Skip Navigation
UT wordmark
College of Liberal Arts wordmark
government masthead
Robert G. Moser, Chair BAT 2.116, Mailcode A1800, Austin, TX 78712 • 512-471-5121

Spring 2007

GOV 310L • American Government

Unique Days Time Location Instructor
38535 MWF
9:00 AM-10:00 AM
JES A121A
Keith

Course Description

If you love to hate politics, this course is for you-it will give you more ammunition than you've ever dreamed of. Or, if you love politics, then this course is for you-it will give you more insight into the realpolitik world of American and Texas politics than any political junkie could absorb in one semester. For those in the middle-you'll get enough thrown at you that you might end up in one of those other two camps by final exam time. The study of politics and government is incomplete without some knowledge of the society, culture, history, and economy of the nation and state. We will study political economy, constitutionalism, democracy, federalism, legislative politics, executive politics, judicial politics, public policies, public opinion, participation, and parties and elections. Current and recent political events will serve as focal points for the lectures and discussions.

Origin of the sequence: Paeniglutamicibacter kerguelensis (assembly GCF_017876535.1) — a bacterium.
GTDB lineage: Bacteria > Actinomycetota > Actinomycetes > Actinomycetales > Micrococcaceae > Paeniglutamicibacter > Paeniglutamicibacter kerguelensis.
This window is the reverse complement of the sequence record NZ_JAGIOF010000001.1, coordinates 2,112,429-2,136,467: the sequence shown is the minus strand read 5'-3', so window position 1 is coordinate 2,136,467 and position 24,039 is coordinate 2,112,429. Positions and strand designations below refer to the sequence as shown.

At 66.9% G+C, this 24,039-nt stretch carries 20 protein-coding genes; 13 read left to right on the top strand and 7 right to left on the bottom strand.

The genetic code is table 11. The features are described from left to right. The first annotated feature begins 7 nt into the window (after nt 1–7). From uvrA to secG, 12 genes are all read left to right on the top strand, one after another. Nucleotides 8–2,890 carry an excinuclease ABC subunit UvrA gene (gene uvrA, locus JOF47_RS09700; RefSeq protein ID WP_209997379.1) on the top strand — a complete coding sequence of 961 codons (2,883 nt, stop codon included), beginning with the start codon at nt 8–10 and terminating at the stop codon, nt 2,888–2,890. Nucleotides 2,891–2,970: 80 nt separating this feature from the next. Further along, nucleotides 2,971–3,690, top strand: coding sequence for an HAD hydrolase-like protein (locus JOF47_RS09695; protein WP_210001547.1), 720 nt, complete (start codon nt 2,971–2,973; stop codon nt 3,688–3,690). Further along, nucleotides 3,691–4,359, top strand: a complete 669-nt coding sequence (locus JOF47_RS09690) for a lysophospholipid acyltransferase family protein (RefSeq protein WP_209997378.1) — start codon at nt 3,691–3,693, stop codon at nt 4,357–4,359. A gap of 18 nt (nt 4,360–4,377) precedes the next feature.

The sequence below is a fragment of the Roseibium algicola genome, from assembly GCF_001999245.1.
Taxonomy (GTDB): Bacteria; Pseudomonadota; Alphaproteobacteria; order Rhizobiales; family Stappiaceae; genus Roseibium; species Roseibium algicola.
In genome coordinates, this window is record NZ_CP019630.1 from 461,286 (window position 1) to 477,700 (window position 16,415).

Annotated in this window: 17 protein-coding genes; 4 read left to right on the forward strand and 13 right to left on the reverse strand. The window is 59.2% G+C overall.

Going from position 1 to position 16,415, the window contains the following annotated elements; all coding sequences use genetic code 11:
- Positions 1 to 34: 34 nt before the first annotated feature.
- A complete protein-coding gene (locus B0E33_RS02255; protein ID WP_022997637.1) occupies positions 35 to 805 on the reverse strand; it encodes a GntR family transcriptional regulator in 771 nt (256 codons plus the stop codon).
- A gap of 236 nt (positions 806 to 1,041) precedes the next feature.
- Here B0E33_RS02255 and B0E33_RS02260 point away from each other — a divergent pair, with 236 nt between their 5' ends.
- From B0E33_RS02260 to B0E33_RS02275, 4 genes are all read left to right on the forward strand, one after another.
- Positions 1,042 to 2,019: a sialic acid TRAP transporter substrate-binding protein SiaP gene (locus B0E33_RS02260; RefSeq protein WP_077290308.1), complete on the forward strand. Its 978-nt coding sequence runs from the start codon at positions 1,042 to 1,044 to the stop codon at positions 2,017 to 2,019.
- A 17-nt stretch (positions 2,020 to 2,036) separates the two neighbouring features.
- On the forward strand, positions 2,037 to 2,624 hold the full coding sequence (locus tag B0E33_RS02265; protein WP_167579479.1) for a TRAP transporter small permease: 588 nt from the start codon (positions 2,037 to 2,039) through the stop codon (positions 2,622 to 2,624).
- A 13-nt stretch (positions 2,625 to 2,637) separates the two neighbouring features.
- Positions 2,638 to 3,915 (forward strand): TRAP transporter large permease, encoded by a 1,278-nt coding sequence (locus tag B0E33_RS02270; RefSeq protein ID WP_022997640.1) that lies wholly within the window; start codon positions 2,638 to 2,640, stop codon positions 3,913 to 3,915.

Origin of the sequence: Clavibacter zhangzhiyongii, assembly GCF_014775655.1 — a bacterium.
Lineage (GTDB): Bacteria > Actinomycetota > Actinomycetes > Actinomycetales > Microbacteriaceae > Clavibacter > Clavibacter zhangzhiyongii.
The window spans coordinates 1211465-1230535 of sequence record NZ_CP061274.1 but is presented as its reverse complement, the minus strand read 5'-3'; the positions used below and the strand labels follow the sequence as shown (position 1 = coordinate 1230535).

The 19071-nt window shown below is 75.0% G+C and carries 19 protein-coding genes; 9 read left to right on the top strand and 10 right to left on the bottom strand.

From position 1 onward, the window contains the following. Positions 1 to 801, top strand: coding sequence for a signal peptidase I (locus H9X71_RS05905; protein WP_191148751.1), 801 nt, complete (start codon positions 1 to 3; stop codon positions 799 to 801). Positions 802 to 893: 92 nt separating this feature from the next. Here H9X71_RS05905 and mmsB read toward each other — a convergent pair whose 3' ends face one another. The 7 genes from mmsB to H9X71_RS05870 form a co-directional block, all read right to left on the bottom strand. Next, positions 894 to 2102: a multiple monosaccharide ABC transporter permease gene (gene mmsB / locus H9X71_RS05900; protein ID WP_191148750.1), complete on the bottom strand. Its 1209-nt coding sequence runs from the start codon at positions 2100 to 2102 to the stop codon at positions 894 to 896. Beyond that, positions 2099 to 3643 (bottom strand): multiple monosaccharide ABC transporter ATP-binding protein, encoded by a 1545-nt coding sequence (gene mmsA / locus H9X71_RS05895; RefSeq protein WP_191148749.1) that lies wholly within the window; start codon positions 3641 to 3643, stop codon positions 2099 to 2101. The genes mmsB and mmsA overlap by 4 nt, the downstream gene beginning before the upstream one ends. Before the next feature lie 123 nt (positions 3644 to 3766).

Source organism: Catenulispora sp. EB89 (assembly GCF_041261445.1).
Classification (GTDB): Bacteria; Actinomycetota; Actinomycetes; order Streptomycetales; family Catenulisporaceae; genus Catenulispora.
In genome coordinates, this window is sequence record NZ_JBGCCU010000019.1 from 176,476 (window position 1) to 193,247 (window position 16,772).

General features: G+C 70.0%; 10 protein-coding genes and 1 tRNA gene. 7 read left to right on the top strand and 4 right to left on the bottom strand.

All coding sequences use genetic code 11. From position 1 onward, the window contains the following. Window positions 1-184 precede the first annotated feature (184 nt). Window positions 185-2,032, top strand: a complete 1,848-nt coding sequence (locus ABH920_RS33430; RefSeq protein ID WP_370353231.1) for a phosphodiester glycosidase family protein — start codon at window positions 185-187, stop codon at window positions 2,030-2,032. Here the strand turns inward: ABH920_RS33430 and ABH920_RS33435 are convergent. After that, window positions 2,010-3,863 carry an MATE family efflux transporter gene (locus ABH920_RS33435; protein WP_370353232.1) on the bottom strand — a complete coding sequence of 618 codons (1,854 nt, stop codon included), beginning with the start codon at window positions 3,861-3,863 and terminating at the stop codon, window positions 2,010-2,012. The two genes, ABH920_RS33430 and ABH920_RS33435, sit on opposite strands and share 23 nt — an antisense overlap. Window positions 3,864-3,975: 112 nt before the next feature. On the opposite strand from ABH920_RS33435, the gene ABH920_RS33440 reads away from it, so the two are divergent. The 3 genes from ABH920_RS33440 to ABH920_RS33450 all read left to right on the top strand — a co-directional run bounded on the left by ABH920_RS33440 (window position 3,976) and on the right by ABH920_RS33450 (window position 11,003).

Fulfills first half of legislative requirement for government (three of six credit hours).

Grading Policy

The minimum required for the course is achieving an understanding of the materials covered in the lectures and readings as reflected in the student's scores on examinations plus short writing assignments. The final course grade is based on the exam grades and writing assignments.

Texts

The following books are required and will be available at the University of Texas Co-Op: Gary Wasserman. The Basics of American Politics, 12th ed., 2005. Gary Keith and Stefan Haag, Texas Politics and Government: Continuity and Change, 1st ed., 2006.

back

bottom border